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Meet health care hero Derek Christensen

Few occupations are as deserving of the title ‘hero’ as health care workers; Derek Christensen is no exception.

With more than 31 years of experience as a clinician, manager and educator in the mental health and addictions field, he has paved the way for municipalities across Ontario to provide better care for their communities.

Although impressive on its own, there is more to Christensen than simply a career in health care. Before graduating from Niagara College’s Nursing Program in 1991, he began his over 38-year career in the Canadian Forces Reserve Army. He joined in 1984 as a non-commissioned member and has risen through the ranks to Warrant Officer. In 2015 he became a Commissioned Officer and is currently a Captain in the Lincoln and Welland Regiment.

It was during this time that he was exposed to the Canadian Forces Medical system which, ultimately, led him to NC and a career in health care.

“As a young person I had joined the Canadian Armed Forces, I was 17 at the time,” he said. “I’m originally from Niagara but have also lived in Thunder Bay and was in a Reserve Army Regiment there but came back here to the Lincoln and Welland Regiment in Niagara where I was in a bunch of different roles.”

Soon after graduating, his health care and military careers combined and led him to Lakehead Psychiatric Hospital in Thunder Bay, Center for Addiction and Mental Health (CAMH) in Toronto, where he gained significant experience.

2006 was the turning point for his career. He became the first-ever Regional Educator for Mental Health and Addiction Services with Niagara Health, a position he holds to this day. In the 16 years he has been in this vital role, Christensen has developed a staff orientation program, general educational resources and specific training for new policies and procedural initiatives.

So, I was the first person and there was nothing at all. I had to sort of develop it from scratch.” – Derek Christenson, Regional Educator for Mental Health and Addiction Services, Niagara Health (Nursing, 1991)

“There weren’t many educators in general, even in Niagara Health at that point. I think there was only seven or eight of us,” he said. “So, I was the first person and there was nothing at all. I had to sort of develop it from scratch.”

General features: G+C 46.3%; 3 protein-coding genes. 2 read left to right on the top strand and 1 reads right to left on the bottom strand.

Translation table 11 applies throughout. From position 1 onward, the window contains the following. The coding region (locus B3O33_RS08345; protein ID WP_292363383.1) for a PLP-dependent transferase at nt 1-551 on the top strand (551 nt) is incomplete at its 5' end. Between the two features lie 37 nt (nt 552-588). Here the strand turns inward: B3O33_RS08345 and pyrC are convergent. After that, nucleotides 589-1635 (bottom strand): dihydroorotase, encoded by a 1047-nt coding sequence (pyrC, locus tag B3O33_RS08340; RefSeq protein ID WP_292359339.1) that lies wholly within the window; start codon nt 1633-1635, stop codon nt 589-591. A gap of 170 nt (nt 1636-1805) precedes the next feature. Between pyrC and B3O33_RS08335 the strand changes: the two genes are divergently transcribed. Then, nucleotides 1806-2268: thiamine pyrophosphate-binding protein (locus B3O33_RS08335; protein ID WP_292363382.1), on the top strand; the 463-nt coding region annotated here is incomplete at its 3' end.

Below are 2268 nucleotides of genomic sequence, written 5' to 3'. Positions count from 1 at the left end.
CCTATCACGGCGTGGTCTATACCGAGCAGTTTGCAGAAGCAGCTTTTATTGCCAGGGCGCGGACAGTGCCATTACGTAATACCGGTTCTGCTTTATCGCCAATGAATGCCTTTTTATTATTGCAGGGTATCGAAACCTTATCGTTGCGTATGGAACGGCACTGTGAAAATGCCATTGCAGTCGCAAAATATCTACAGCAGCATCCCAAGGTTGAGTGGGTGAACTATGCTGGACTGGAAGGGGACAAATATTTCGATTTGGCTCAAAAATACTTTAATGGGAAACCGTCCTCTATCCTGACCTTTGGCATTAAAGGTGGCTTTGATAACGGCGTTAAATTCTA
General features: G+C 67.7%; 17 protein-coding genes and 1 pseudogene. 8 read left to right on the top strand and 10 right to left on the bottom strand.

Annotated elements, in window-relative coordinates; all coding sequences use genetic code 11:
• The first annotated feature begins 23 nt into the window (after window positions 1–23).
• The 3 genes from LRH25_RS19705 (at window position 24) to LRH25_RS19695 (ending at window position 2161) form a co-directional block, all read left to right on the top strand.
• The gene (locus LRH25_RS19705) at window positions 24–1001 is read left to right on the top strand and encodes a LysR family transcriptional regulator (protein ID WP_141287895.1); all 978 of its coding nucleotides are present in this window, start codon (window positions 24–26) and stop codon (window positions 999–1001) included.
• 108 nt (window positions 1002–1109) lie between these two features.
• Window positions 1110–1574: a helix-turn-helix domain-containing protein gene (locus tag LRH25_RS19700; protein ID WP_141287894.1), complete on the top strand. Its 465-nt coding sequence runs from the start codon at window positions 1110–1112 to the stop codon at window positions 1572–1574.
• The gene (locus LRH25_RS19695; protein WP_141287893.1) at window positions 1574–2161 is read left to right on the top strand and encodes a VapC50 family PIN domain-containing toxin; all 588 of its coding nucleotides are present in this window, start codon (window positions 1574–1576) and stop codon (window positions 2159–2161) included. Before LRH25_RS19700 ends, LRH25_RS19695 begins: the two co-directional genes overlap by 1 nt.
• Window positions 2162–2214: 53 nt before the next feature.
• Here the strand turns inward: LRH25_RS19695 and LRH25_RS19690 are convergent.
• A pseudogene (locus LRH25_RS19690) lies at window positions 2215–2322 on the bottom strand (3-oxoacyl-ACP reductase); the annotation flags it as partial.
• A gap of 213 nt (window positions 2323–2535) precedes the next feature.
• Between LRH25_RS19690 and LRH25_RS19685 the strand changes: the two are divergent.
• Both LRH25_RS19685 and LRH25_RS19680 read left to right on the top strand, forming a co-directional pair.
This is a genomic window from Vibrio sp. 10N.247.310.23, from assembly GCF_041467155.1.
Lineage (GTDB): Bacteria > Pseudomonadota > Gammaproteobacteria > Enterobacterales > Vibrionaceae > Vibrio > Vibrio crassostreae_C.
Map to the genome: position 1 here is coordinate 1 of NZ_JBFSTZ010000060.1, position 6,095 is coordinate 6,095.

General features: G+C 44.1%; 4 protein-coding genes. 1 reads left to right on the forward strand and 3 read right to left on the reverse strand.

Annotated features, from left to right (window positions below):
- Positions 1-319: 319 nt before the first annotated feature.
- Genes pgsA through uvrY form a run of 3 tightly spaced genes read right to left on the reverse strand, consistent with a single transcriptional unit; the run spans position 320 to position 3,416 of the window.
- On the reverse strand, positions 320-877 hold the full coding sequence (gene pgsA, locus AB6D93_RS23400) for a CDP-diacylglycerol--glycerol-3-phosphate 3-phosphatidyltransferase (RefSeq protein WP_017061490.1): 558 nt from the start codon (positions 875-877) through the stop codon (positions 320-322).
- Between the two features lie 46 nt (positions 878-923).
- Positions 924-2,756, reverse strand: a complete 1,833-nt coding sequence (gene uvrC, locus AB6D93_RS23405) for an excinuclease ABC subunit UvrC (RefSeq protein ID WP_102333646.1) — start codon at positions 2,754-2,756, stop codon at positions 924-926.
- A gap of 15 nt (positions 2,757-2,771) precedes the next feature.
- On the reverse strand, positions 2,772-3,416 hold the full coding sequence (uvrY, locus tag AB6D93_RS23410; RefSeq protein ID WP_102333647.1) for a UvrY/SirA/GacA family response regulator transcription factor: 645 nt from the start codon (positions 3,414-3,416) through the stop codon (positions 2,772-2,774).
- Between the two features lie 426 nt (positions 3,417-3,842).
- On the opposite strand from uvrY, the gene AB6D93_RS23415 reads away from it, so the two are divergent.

Mental Health and Addictions Services is now one of the largest programs in the Niagara Health system, with about 475 staff and physicians, and 28 inpatient and outpatient services at six different sites throughout the region. The training and education necessary are vast, as each program is quite varied.

As the educator, Christensen is responsible for the research, development, implementation and evaluation of staff training and education related to all 28 services.

Although sophisticated now, the program had humble beginnings, with Christensen building much of the program from the ground up. Before 2006, Niagara region had only three hospitals with single small psychiatric units and an associated outpatient department. Because of their size and singularity, they didn’t provide any sort of inpatient specialty.  

Once Niagara Health was founded in 2005 and work began on amalgamating these services into a more efficient model, “it completely changed everything in Niagara and how we did it, especially mental health care,” he said.

“Now we have the whole spectrum of different services that you would see in a larger center here … we went from having a single psychiatric unit in each place, which had a limited ability, to specialized psychiatric care.”

Though he is decorated with a plethora of accolades, such as Queen Elizabeth II Diamond Jubilee Medal for outstanding service to Canada (awarded in 2012), the 2009 Lincoln and Welland Regiment’s Senior Non-commissioned Officer of the Year award, and the 2008 Niagara Health System’s Award for Excellence in Direct Patient Care, it is his role in creating a more well-rounded mental health care system for Niagara that Christensen is most proud of.

Derek Christensen receives